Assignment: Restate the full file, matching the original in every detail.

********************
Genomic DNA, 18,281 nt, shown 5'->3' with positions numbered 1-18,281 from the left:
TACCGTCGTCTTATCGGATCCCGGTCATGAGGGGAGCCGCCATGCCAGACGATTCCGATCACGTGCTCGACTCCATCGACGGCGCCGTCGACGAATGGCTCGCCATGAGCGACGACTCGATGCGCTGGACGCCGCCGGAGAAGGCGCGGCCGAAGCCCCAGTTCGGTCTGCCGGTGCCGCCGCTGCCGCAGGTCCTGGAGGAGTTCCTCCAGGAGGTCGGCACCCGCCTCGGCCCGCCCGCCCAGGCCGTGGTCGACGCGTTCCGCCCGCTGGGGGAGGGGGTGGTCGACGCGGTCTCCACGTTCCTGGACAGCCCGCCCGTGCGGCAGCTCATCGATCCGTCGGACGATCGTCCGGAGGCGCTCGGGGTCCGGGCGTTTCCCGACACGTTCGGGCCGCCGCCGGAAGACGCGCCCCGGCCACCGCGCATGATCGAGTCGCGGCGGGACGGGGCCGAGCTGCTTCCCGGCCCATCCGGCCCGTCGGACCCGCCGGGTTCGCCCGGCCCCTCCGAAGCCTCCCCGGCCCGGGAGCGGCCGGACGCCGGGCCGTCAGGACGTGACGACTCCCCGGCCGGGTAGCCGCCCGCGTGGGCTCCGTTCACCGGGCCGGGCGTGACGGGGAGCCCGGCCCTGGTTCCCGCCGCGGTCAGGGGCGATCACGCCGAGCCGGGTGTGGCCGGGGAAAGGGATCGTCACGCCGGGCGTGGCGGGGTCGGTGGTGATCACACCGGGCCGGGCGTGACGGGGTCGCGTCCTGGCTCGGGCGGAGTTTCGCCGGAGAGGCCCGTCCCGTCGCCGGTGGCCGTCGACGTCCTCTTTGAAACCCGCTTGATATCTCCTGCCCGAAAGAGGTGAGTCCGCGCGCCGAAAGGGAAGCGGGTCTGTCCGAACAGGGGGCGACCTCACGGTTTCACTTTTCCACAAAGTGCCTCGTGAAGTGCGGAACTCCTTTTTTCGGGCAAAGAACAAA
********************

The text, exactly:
Genomic DNA, 18,281 nt, shown 5'->3' with positions numbered 1-18,281 from the left:
TACCGTCGTCTTATCGGATCCCGGTCATGAGGGGAGCCGCCATGCCAGACGATTCCGATCACGTGCTCGACTCCATCGACGGCGCCGTCGACGAATGGCTCGCCATGAGCGACGACTCGATGCGCTGGACGCCGCCGGAGAAGGCGCGGCCGAAGCCCCAGTTCGGTCTGCCGGTGCCGCCGCTGCCGCAGGTCCTGGAGGAGTTCCTCCAGGAGGTCGGCACCCGCCTCGGCCCGCCCGCCCAGGCCGTGGTCGACGCGTTCCGCCCGCTGGGGGAGGGGGTGGTCGACGCGGTCTCCACGTTCCTGGACAGCCCGCCCGTGCGGCAGCTCATCGATCCGTCGGACGATCGTCCGGAGGCGCTCGGGGTCCGGGCGTTTCCCGACACGTTCGGGCCGCCGCCGGAAGACGCGCCCCGGCCACCGCGCATGATCGAGTCGCGGCGGGACGGGGCCGAGCTGCTTCCCGGCCCATCCGGCCCGTCGGACCCGCCGGGTTCGCCCGGCCCCTCCGAAGCCTCCCCGGCCCGGGAGCGGCCGGACGCCGGGCCGTCAGGACGTGACGACTCCCCGGCCGGGTAGCCGCCCGCGTGGGCTCCGTTCACCGGGCCGGGCGTGACGGGGAGCCCGGCCCTGGTTCCCGCCGCGGTCAGGGGCGATCACGCCGAGCCGGGTGTGGCCGGGGAAAGGGATCGTCACGCCGGGCGTGGCGGGGTCGGTGGTGATCACACCGGGCCGGGCGTGACGGGGTCGCGTCCTGGCTCGGGCGGAGTTTCGCCGGAGAGGCCCGTCCCGTCGCCGGTGGCCGTCGACGTCCTCTTTGAAACCCGCTTGATATCTCCTGCCCGAAAGAGGTGAGTCCGCGCGCCGAAAGGGAAGCGGGTCTGTCCGAACAGGGGGCGACCTCACGGTTTCACTTTTCCACAAAGTGCCTCGTGAAGTGCGGAACTCCTTTTTTCGGGCAAAGAACAAA